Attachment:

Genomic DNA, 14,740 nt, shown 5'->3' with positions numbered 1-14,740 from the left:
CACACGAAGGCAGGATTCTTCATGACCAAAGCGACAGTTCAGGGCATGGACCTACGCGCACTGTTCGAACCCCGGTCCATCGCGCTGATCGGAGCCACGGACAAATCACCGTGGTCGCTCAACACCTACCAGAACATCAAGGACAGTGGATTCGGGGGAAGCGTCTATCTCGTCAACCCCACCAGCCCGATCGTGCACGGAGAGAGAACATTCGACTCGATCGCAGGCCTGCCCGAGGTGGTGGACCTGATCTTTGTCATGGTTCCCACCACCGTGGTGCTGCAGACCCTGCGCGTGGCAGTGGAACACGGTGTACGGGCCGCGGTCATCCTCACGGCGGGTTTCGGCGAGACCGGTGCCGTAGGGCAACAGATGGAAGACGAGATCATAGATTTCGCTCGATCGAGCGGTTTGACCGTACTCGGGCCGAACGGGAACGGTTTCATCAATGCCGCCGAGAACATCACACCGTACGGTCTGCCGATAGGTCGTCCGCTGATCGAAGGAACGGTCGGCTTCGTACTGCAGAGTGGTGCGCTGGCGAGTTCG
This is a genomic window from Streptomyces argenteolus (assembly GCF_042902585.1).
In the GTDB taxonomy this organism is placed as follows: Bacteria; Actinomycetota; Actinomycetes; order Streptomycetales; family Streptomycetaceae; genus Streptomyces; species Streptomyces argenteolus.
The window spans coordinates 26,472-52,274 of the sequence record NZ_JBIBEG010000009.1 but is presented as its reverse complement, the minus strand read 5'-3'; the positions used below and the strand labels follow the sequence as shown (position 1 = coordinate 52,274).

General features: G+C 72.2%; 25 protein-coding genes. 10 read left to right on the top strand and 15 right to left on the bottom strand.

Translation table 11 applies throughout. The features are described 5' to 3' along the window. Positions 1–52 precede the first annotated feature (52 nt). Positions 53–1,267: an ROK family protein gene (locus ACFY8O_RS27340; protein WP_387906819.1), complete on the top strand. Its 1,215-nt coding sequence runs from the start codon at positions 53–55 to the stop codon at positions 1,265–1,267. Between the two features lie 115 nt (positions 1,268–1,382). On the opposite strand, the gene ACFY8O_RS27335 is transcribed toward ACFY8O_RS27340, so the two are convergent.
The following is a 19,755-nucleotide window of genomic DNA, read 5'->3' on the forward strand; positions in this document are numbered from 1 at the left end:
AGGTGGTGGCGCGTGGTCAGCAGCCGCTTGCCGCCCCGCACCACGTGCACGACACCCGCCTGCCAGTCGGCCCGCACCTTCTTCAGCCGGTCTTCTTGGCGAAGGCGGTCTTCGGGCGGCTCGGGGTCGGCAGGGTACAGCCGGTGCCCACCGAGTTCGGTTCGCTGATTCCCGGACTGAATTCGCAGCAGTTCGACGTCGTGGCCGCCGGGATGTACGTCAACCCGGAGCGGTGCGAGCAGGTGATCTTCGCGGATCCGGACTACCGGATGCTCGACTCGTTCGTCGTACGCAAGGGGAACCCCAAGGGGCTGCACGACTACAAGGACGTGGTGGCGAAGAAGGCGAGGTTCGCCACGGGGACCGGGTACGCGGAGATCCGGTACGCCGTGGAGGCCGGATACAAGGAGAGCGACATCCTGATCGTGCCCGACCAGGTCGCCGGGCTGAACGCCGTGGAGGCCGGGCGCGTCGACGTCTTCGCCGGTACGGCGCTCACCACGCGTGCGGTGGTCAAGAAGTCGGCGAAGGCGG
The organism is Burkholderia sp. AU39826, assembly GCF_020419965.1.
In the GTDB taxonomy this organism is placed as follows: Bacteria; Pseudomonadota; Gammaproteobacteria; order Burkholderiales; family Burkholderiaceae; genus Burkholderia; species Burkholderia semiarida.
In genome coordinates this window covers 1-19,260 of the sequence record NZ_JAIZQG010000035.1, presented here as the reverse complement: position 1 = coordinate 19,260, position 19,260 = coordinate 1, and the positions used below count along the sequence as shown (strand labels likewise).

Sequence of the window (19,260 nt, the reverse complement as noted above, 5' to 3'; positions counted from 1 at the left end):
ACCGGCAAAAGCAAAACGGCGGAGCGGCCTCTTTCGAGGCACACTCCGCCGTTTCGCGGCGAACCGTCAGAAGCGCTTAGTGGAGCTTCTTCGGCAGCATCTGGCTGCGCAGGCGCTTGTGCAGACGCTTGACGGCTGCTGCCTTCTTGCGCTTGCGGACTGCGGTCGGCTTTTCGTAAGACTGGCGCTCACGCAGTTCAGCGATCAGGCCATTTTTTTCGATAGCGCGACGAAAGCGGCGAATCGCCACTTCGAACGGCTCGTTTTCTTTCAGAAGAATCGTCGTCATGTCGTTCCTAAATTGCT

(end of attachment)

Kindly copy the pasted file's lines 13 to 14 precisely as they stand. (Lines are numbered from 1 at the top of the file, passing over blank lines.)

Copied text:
Sequence of the window (19,260 nt, the reverse complement as noted above, 5' to 3'; positions counted from 1 at the left end):
ACCGGCAAAAGCAAAACGGCGGAGCGGCCTCTTTCGAGGCACACTCCGCCGTTTCGCGGCGAACCGTCAGAAGCGCTTAGTGGAGCTTCTTCGGCAGCATCTGGCTGCGCAGGCGCTTGTGCAGACGCTTGACGGCTGCTGCCTTCTTGCGCTTGCGGACTGCGGTCGGCTTTTCGTAAGACTGGCGCTCACGCAGTTCAGCGATCAGGCCATTTTTTTCGATAGCGCGACGAAAGCGGCGAATCGCCACTTCGAACGGCTCGTTTTCTTTCAGAAGAATCGTCGTCATGTCGTTCCTAAATTGCT